She probably still has a long career left in movies and television specials, but it appears the country music recording industry is giving up on her.
I love Dolly Parton. She still is one of the most attractive, original and creative people ever to come along. Yet, at 52-years-old, country radio pretty much has abandoned her, even though her first Decca Records album, Hungry Again, is better than debut albums of most singers in their 20s.
"I think of myself as old as yesterday and as new as tomorrow," she said in a recent interview with The Nashville Network.
The first single from her new label, Decca, is Honky Tonk Songs, which was released July 27. You haven't heard it on your local stations, have you? I believe the wrong track was released as a single. I would have gone with the much better song The Salt In My Tears.
Another song on this album, When Jesus Comes Calling For Me, is a gospel music masterpiece.
Miss Parton wrote the 12 songs on this album, including Paradise Road, which she has been performing on TV talk shows such as Rosie O'Donnell's.
Miss Parton knows most record companies and country stations are uninterested in putting out or playing recordings by country singers past 30.
Record companies look upon young artists sort of like any other new product. They glossy up that product to what they think the public will buy, put it out on the market with a bunch of advertising and see if the public is interested.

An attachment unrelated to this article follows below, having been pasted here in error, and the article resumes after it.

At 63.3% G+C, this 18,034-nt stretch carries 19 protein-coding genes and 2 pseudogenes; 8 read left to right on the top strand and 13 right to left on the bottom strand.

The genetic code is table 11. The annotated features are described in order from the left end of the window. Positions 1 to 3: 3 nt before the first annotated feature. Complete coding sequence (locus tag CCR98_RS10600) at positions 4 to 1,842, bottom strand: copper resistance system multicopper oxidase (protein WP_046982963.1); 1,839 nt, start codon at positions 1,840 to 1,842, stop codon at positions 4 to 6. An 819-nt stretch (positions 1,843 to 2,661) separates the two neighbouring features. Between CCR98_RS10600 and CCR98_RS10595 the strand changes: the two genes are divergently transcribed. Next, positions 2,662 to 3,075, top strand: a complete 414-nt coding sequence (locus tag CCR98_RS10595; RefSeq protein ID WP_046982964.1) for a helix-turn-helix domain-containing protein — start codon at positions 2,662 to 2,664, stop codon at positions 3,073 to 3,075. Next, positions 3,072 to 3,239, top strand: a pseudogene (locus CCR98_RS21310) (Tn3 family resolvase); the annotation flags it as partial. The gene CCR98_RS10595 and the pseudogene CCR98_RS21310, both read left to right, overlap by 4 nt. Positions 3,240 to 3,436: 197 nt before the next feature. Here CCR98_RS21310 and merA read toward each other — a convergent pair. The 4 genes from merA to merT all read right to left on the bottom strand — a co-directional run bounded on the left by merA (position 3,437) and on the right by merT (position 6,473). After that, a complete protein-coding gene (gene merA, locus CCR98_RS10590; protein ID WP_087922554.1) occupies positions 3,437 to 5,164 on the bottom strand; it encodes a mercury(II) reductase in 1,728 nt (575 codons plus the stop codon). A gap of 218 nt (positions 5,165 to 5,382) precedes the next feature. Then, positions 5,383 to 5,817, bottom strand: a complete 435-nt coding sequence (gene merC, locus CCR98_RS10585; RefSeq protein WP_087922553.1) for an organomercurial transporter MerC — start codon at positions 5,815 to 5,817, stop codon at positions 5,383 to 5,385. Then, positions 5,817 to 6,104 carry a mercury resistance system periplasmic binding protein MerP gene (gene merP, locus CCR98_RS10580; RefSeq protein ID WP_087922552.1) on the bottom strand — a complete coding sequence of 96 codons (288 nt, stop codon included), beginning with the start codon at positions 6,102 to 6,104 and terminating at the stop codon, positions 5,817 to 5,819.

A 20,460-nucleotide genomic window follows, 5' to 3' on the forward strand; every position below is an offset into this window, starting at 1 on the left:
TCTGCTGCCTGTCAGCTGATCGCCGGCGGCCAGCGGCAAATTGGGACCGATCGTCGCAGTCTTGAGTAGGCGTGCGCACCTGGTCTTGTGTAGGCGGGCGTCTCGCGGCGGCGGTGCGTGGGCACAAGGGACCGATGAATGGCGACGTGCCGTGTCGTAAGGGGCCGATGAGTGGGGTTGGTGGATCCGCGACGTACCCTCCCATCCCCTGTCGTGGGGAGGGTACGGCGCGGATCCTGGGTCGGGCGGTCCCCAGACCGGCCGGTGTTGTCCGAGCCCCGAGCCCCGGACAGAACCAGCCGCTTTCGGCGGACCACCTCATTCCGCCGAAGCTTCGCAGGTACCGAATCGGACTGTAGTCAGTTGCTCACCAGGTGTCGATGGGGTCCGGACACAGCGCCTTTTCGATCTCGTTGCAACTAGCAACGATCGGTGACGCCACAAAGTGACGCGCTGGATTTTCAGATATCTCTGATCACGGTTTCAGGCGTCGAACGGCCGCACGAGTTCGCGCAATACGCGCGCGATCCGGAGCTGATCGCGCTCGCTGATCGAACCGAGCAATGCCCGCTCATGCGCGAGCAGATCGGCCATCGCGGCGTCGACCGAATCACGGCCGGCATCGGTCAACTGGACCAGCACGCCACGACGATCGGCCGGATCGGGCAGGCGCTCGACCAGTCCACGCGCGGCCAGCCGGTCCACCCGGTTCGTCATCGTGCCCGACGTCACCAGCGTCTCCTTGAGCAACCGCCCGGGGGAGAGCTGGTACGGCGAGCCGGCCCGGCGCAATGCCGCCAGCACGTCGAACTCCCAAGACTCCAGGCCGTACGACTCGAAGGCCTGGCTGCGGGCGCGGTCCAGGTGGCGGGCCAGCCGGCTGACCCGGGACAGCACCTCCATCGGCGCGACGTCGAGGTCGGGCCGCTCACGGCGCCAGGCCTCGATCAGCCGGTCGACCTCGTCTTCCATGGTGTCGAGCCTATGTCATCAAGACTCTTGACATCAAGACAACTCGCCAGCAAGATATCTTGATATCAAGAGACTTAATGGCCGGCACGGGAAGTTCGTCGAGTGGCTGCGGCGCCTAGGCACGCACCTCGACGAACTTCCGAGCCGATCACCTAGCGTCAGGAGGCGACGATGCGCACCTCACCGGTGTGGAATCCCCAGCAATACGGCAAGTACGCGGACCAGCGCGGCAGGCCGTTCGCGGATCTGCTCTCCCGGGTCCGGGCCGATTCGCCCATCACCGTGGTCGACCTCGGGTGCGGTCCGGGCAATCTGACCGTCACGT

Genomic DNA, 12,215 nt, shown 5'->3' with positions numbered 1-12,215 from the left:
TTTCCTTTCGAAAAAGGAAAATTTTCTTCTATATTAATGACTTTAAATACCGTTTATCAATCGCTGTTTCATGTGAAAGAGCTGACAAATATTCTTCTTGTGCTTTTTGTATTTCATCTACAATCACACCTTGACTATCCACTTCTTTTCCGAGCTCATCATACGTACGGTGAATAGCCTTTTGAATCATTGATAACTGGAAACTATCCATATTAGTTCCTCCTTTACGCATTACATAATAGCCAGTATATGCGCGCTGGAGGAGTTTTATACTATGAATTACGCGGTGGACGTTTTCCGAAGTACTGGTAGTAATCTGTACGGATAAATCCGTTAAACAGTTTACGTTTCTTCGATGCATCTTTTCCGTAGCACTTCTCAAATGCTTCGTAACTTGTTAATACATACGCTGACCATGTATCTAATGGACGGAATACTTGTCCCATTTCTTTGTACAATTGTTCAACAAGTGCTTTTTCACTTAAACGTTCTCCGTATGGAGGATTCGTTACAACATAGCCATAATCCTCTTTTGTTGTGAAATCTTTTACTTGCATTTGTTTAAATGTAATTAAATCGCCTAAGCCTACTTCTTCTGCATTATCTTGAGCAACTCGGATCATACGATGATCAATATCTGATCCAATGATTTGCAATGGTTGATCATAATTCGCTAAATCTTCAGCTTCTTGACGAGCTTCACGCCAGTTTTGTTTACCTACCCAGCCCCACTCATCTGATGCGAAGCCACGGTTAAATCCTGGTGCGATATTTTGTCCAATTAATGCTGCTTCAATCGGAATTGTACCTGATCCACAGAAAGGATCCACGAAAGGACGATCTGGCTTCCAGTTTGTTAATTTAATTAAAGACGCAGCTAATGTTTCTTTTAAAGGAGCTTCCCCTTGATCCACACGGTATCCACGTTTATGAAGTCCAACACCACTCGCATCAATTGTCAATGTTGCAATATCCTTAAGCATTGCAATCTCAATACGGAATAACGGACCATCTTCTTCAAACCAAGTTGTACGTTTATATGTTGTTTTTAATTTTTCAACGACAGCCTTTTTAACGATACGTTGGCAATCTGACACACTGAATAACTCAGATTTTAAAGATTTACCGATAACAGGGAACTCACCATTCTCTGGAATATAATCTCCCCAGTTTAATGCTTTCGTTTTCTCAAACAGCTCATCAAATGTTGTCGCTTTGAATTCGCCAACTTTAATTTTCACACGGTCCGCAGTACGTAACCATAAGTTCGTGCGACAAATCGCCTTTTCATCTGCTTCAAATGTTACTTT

They hope that product will sell, and they can make a lot of money off that young product for many years to come. But, more often that not, the public doesn't bite right away, and the record company jerks that product off the market after only one album and one single off that album is released.
For a long time, there have been rumors in the music industry that record companies want some artists to fail, so they can write those failed ablums off as business deductions. That certainly would explain why some record companies have spent a ton of money on making an album for a new artist and then spend next to nothing in promoting that album. Why in the world would that happen? You tell me.
Miss Parton and her first cousin, Richie Owens, spent a lot of creative time co-producing Hungry Again, and fans of Miss Parton should love this album.
Thank goodness, though, she has a bunch of money socked away from her past earnings and sharp investments, or else she really might end up "hungry again" if she was counting on big monetary returns from this album.
GOODBYE TO MONTY: I can't close out this column without saying goodbye to one of the greatest vocalists who came through Augusta.
Bennith Leamond Wilson, better known to his local fans as "Monty," died Aug. 6 at age 53 in Maryland and was buried at Carolina Memorial Gardens in North Charleston, S.C.
Those locally who knew Mr. Wilson in the late '70s and early '80s can't forget his powerful vocals belting out numbers like Jack Greene's Statue of a Fool at Mr. K's Nightclub in Horne's Motor Lodge, on the televised Heart of the Country series and through many appearances on behalf of area charities.
At one time, the Vietnam veteran was in partnership with Alabama band member Jeff Cook in a local boot store at Southgate Plaza. He had come to know the Alabama band members when he performed regularly at a Myrtle Beach, S.C., nightclub just down from where Alabama was regularly playing under their original name, Wild Country.
Mr. Wilson was a gentle giant with a heart of gold. You knew if he was your friend, he always would be your friend.
He never achieved national fame, but Mr. Wilson was a hero and a star in the eyes of those who came to know him. His kind don't come along too often.
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